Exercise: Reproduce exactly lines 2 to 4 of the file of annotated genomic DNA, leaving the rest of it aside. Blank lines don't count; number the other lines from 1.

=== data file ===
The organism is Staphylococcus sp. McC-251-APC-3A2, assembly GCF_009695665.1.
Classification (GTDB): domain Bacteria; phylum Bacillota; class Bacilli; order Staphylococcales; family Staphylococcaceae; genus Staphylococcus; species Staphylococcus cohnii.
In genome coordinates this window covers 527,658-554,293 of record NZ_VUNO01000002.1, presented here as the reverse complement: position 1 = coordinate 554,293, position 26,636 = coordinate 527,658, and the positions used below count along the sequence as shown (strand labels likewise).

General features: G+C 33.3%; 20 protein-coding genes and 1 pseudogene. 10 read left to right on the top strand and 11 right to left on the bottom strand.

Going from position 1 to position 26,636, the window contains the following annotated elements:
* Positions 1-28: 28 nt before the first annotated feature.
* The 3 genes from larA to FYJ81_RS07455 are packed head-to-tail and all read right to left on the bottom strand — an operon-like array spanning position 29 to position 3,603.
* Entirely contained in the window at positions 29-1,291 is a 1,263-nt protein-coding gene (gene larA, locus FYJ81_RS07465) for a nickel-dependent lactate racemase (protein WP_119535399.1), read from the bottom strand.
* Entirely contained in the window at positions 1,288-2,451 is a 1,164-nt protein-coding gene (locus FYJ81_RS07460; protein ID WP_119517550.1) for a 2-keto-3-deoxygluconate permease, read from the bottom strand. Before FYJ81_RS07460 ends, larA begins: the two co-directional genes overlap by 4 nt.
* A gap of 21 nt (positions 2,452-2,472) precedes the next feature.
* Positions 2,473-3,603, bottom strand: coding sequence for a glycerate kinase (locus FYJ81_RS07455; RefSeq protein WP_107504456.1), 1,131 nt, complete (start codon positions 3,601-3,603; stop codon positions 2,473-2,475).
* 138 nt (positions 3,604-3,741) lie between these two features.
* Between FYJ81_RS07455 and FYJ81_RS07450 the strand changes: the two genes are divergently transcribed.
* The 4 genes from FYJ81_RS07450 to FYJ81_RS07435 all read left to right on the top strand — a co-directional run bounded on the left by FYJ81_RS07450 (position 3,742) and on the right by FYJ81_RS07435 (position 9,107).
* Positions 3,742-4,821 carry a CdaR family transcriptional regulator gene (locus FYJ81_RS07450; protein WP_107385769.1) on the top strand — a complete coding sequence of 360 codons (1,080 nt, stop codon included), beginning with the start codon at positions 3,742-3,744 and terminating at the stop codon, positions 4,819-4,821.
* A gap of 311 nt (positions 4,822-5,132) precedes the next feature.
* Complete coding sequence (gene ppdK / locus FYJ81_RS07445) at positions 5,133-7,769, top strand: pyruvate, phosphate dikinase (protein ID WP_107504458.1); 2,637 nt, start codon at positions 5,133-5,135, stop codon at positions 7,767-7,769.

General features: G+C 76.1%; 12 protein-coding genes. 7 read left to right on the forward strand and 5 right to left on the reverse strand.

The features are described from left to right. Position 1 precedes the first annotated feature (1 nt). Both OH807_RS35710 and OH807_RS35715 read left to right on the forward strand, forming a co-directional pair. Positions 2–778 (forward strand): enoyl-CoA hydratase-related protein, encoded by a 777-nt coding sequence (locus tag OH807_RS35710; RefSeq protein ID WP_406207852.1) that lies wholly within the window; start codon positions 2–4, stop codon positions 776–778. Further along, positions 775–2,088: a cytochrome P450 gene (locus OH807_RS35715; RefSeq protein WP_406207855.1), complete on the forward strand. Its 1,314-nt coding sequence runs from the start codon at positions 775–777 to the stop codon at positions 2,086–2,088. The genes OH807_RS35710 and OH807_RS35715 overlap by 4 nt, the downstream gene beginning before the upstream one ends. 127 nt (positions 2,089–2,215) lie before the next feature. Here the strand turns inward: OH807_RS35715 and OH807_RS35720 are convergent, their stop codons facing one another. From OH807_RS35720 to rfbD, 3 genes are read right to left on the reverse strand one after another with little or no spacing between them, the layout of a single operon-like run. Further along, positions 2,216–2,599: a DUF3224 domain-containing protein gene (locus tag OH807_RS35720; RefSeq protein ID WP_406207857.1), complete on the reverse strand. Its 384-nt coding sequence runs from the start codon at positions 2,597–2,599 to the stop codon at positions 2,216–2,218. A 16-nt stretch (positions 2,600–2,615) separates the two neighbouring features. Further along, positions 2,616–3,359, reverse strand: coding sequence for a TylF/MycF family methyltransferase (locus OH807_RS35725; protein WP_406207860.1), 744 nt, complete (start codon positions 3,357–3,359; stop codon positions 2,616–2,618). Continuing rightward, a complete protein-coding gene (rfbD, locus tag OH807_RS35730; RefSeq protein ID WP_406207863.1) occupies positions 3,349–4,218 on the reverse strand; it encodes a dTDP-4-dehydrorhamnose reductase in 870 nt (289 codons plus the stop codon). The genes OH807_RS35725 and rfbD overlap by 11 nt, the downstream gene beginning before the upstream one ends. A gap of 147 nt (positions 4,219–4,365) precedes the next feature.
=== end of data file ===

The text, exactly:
Classification (GTDB): domain Bacteria; phylum Bacillota; class Bacilli; order Staphylococcales; family Staphylococcaceae; genus Staphylococcus; species Staphylococcus cohnii.
In genome coordinates this window covers 527,658-554,293 of record NZ_VUNO01000002.1, presented here as the reverse complement: position 1 = coordinate 554,293, position 26,636 = coordinate 527,658, and the positions used below count along the sequence as shown (strand labels likewise).

General features: G+C 33.3%; 20 protein-coding genes and 1 pseudogene. 10 read left to right on the top strand and 11 right to left on the bottom strand.